A recently passed law has abolished the past practice of allowing up to 68 hours per week of work, comprising 40 regular hours, up to 12 overtime hours, and up to 16 day-off hours (generally on weekends). Instead, 52 hours, comprising 40 regular and 12 overtime hours, will be the limit under most circumstances. As a compromise measure, however, although work on a company-designated day off (eg, Saturday, Sunday or a public holiday) will count for the purposes of the weekly 12-hour overtime limit, overtime and day-off premiums will not apply cumulatively to eight hours of work per day off. This means that the premium-pay rate can only reach a maximum of double-pay, not 250%, as long as only eight hours are worked on any given day off.

Narrowed industry exceptions and phase-in

This amendment has also dramatically narrowed the scope of designated industries where special labour-management agreements are permitted to authorise additional overtime. These changes have already had the effect of requiring a significant number of employers to find ways to arrange reductions in their employees' working hours. And more will become subject to these changes over time, as the 52-hour week is being phased in based on workforce size. Employers with 300 or more employees, as well as most government-invested or government-controlled employers, are already subject to the 52-hour limit. Those with 50 to 299 employees will become subject on January 1 2020, and those with five to 49 will become subject on July 1 2021.

Flexible hours and other alternative working-hours systems

Korean law provides for various optional working-hours systems that can somewhat alleviate the burden of these maximum-hours limits and overtime-pay requirements. Most of these options involve averaging working hours over a certain calculation period rather than determining compliance each week and day. Most require a written labour-management agreement, though a two-week averaging period can be used simply by having it in a workforce policy. If provided in a labour-management agreement, workers in certain types of jobs that involve significant discretion over the manner of performing their work (such as news reporters, scientific researchers and R&D employees), can also agree to deem their working hours to be a certain amount, rather than actually keeping track of them on an ongoing basis. Another approach used by some employers is to pay a pre-agreed fixed allowance for a certain amount of overtime expected to be worked regularly, so that additional premium pay is required only if a worker performs more overtime than agreed in advance.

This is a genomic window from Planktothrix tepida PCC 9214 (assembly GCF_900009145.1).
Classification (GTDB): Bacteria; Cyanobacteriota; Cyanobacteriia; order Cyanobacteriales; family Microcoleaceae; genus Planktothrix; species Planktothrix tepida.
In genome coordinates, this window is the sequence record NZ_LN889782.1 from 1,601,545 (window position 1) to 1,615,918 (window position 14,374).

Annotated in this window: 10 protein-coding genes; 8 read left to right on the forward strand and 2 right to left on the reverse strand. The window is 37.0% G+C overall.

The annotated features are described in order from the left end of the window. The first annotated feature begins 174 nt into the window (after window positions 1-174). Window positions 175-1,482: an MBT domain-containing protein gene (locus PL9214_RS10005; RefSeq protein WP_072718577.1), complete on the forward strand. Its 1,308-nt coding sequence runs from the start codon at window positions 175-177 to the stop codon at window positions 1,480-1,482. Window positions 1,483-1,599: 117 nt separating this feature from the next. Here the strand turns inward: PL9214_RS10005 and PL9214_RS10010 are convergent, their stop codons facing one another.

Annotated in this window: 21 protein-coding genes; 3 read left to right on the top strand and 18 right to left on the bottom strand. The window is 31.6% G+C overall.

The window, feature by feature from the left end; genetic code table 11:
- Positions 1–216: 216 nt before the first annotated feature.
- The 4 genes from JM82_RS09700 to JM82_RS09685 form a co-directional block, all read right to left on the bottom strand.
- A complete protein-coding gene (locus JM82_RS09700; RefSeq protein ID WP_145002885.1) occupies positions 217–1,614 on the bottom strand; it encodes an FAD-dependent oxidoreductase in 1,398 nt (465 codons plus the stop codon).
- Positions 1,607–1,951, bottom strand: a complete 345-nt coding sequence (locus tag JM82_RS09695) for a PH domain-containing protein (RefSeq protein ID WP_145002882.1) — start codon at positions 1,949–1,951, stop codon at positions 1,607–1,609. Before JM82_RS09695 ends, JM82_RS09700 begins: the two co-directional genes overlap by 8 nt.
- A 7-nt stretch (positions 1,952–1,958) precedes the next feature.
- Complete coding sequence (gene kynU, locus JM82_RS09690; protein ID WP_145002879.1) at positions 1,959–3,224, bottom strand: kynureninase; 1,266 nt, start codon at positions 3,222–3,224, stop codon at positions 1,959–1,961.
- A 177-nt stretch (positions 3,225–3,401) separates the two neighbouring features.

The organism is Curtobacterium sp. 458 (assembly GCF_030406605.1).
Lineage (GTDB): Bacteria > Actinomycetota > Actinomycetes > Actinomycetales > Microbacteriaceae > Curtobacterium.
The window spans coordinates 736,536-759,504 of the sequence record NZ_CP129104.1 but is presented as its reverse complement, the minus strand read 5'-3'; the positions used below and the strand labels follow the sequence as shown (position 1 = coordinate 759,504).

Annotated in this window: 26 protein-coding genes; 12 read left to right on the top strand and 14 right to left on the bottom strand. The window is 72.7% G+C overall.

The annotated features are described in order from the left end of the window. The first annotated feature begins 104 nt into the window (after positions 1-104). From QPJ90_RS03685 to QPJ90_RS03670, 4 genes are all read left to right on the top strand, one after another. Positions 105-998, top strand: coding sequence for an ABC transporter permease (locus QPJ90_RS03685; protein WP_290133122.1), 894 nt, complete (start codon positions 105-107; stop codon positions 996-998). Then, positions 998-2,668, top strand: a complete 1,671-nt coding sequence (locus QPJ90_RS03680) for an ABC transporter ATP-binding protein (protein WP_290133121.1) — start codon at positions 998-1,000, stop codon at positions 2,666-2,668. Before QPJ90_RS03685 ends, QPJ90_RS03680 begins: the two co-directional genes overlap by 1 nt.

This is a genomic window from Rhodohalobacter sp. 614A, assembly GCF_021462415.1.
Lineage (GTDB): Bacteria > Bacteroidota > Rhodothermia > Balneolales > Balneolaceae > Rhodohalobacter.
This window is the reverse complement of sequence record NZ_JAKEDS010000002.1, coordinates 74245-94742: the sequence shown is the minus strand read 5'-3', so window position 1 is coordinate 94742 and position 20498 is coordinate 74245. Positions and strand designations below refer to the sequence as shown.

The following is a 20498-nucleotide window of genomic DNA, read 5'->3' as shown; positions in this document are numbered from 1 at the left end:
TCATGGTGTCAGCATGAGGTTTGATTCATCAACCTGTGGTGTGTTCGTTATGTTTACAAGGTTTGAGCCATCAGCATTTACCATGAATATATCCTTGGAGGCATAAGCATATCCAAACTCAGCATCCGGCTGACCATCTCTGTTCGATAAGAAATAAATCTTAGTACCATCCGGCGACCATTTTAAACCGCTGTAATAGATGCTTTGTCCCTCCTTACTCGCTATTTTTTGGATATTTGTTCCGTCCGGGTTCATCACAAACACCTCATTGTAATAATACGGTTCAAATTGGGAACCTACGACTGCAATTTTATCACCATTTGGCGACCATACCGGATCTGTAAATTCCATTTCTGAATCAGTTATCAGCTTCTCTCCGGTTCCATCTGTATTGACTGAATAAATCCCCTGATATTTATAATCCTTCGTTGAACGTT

While the above systems and approaches can alleviate some of the inflexibility in Korea's working-hours and overtime rules, these systems are narrowly construed and strictly applied, so care must be taken to ensure compliance when using them.

Minimum wage

KRW10,000/hour minimum wage

President Moon made an explicit campaign promise to increase the minimum wage to KRW10,000 per hour. So far, the government is on track to reach that goal, having raised the minimum wage to KRW7,530 per hour for 2018 (a 16.4% increase) and KRW8,350 for 2019 (a 10.9% increase). There is growing industry pressure in opposition to the increases, claiming that the sharp minimum-wage increases imposed by the Moon administration are depressing employment, while failing to truly raise aggregate wages for low-income earners and to deliver the effective demand-side economic stimulus that the government promised and intended.

Regulatory change: counting paid days off for minimum-wage compliance

Another pro-labour change being pursued by the government is to amend the relevant regulations under the Minimum Wage Act to clarify that paid days off should be counted (eight hours per day) when converting monthly pay to an hourly wage for purposes of minimum-wage compliance. Counting more hours per month has the effect of increasing the denominator and thus decreasing the hourly wage used to determine minimum-wage compliance. This change can be effected unilaterally by the government through the normal regulatory process.

There has long been a split between the MOEL's view and the relevant Supreme Court precedent. MOEL's view has been that paid days off should count, such that full-time workers who receive the minimum statutory one paid day off per week would be considered to have 209 working hours per month. To the contrary, the Supreme Court – though in a panel decision, not en banc – has held that only actual working hours should count, so the same full-time worker would be deemed to have only 174 working hours per month for minimum wage purposes.

Companies that have followed the Supreme Court's more employer-friendly approach will have to adjust. Moreover, deciding whether to designate both days of the weekend as paid days off, or only one (with one unpaid), will take on greater importance for such employers.

Pro-business minimum wage reform

Even while raising the minimum wage significantly as described above, the government has tried to somewhat soften the blow by reforming the way minimum-wage compliance is determined